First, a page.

Post Reply [Disc]Why is anime so popular when live action films have better effects?
Maxwell
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34 / M / England
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Posted 1/2/16
With big budget films spending millions and using state of the art effects to look amazingly realistic, and can also computer generate what in previous decades would have been impossible and only animation/anime could have portrayed it why is it that traditionally made anime still holds it own?
V.I.P.
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Posted 1/3/16
It depends...
I find that both anime and film have a big budgets but do not utilise their budgets to the full extend. However anime budgets rarely exceed budgets like films.

The reason I find anime is popular to watch is not the special effects but how the story is displayed with minimal special effects. The direction they take is how the director and producer handles how the story is portrayed. Don't forget that there is less people working on anime projects compared to films. The producer, the director and the animators. There is less politics on how a story should go when the only two that handle its direction are the producer and the director. Compared to films there can be conflicts between the producer, director and actors or actresses. This can affect the overall performance of the film when there is a disagreement.

Getting off topic here.

Anime special effects will not be as impressive as film special effects due to the difference in budgets. However what makes the anime special effects good is that it is not over done and are only used when it is required. Film special effects can be over done and can make the film lose it's general quality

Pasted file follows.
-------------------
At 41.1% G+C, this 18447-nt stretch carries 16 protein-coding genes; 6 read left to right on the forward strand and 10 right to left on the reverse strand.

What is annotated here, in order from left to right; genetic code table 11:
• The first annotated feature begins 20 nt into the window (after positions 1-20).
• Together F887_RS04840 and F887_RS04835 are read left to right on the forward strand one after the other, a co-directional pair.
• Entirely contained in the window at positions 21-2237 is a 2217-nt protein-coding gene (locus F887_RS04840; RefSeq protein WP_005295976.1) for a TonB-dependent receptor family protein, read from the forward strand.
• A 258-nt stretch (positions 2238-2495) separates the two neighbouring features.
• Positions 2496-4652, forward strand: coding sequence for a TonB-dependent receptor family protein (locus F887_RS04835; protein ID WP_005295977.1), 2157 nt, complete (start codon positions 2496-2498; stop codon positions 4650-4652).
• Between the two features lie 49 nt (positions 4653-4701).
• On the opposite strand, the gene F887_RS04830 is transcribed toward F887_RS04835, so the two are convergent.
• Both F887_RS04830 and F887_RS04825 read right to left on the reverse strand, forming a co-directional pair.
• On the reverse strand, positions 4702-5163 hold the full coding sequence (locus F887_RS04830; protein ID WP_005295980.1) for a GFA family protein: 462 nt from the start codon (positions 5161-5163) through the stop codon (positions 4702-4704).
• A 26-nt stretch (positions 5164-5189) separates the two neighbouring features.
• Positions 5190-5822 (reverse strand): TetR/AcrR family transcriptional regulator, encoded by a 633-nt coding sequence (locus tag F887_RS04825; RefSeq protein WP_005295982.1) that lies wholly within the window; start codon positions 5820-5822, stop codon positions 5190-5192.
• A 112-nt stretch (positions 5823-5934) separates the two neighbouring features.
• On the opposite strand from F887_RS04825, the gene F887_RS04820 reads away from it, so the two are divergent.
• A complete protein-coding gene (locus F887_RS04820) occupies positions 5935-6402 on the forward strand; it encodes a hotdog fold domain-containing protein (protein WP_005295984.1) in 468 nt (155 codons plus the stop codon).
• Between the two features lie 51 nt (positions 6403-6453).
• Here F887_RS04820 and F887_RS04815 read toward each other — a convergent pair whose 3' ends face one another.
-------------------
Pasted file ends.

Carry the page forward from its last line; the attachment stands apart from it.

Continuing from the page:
Maxwell
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Posted 1/3/16
I agree that the budgets between anime and live action are miles apart and so differences in special effects will take the hit, but i still think anime is only limited by your brain and how you can portray with art. Plot is key as if it wasn't every movie from Hollywood would be a number one. For me though i think anime is an impressionistic style of story telling and allows me to escape from the real world, and if i use suspension of disbelief I can feel for the characters (as long as it is done to a high enough standard)
Posted 1/4/16
With regards, I believe that it comes down to how the audience that the production is aimed for, having read many manga and watched anime adaptations, some effects are... Omitted or censored or even toned down, I believe this alters the impact, using gore for example, whereas live action can have the budget the scenery and the more lively feel to it during a motion based production, whereas in an anime, whilst there may be elements there isn't as big of an emphasis on the gore in some scenarios, whereas Manga relies on the heavy impact made from graphic content to give the reader more feeling towards it.

Therefore I believe that rather than special effects alone, it really comes up to the build up to memorable/iconic scenes within either to deliver a satisfactory impact to their audience, and this is why I'll say that both are equally effective if done well and vice versa.
Village Idiot
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Posted 2/27/16
'Cause anime chars are drawn to look perfect?
Posted 2/27/16
I believe also that whilst there are numerous anime that people can pick and choose from, Live-Action versions are only being done off of the 'really' popular anime meaning that there are limitations as to what it able to be watched to an extent.
Maxwell
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Posted 3/6/16
I believe that anime is more independent than Hollywood as for a Hollywood film you need larger funding than anime so plots are changed to cater for the masses where as anime (even though it is becoming more popular) is still a niche market in comparison as so can relay the story as they see fit (to a certain extent)
Posted 3/9/16
Well, you do have independent firms partaking in live-action forms of anime, but in some cases this can be off-putting to hardcore fans in the aspect of what they expect to see from the anime and how well that can be interpreted by the directors and special effects team.

It's fairly difficult sometimes to be able to accurately display said effects over both formats.
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